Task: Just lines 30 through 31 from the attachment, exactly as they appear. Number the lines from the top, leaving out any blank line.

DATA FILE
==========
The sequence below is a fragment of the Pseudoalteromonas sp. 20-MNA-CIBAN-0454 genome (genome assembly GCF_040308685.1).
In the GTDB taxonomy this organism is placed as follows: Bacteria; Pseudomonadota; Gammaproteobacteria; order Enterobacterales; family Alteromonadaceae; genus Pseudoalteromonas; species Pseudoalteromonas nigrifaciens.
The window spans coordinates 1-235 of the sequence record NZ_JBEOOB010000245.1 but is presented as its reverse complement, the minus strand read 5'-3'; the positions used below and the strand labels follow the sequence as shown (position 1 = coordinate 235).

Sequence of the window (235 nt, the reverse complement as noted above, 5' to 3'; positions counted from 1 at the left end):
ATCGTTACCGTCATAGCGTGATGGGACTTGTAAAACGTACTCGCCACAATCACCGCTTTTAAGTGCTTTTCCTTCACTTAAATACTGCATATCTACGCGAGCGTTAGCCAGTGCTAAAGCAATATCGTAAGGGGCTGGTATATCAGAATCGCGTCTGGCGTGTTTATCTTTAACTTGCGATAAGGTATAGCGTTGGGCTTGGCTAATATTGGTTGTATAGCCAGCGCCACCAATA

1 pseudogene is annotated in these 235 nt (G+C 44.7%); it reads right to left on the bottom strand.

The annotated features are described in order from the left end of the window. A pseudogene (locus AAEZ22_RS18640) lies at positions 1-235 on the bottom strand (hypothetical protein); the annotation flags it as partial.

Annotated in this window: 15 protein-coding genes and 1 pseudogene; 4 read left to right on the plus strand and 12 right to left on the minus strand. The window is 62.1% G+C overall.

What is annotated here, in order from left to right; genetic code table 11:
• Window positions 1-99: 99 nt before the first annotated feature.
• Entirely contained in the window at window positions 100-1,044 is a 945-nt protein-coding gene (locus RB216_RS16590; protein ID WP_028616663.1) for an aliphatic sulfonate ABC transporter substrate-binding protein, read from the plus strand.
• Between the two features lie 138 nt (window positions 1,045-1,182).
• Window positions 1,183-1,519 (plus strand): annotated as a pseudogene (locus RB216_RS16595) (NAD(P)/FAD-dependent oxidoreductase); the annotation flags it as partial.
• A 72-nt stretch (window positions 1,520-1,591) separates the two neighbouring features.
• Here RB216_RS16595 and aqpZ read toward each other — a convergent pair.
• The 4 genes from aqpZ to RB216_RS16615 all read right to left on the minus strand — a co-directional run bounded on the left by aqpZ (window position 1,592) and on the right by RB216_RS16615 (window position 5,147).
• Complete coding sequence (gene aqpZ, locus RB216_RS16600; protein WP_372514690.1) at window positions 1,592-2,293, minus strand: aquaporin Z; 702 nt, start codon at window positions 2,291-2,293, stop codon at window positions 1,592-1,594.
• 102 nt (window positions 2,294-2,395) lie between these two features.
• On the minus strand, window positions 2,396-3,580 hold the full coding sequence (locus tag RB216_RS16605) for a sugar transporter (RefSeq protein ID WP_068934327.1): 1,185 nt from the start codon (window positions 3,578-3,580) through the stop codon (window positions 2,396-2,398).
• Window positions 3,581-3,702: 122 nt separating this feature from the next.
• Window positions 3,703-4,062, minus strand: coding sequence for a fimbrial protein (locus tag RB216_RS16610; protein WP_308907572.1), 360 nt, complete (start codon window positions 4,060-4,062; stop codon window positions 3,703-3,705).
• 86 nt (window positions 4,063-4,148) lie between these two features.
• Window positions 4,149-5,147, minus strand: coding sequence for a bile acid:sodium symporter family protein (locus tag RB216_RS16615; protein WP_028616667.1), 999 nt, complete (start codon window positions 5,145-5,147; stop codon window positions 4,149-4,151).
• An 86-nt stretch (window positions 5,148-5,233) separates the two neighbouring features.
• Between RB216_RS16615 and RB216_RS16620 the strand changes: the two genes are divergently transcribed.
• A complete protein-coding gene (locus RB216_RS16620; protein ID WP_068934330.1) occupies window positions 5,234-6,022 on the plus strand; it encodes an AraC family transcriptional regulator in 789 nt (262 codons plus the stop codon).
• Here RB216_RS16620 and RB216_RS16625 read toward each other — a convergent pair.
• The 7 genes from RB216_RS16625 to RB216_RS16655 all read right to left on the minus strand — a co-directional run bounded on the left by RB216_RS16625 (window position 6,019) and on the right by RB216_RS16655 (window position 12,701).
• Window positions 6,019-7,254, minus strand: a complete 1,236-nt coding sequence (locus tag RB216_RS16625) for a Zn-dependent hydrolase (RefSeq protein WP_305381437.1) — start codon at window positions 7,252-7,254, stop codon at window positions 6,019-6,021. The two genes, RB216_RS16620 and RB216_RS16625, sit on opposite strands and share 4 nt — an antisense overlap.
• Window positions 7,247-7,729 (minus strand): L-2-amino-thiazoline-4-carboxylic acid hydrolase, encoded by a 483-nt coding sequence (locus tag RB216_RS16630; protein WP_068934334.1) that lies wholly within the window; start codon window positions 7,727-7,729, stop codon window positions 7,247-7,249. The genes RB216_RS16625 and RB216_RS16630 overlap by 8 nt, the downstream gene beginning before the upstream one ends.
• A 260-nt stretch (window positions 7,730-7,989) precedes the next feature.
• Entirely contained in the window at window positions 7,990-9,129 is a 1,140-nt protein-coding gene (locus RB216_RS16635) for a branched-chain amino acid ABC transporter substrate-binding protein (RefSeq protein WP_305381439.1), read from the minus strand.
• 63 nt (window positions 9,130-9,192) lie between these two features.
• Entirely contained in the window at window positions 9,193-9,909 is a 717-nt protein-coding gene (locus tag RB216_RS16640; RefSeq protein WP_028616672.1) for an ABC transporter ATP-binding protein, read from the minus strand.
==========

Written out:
• Window positions 7,247-7,729 (minus strand): L-2-amino-thiazoline-4-carboxylic acid hydrolase, encoded by a 483-nt coding sequence (locus tag RB216_RS16630; protein WP_068934334.1) that lies wholly within the window; start codon window positions 7,727-7,729, stop codon window positions 7,247-7,249. The genes RB216_RS16625 and RB216_RS16630 overlap by 8 nt, the downstream gene beginning before the upstream one ends.
• A 260-nt stretch (window positions 7,730-7,989) precedes the next feature.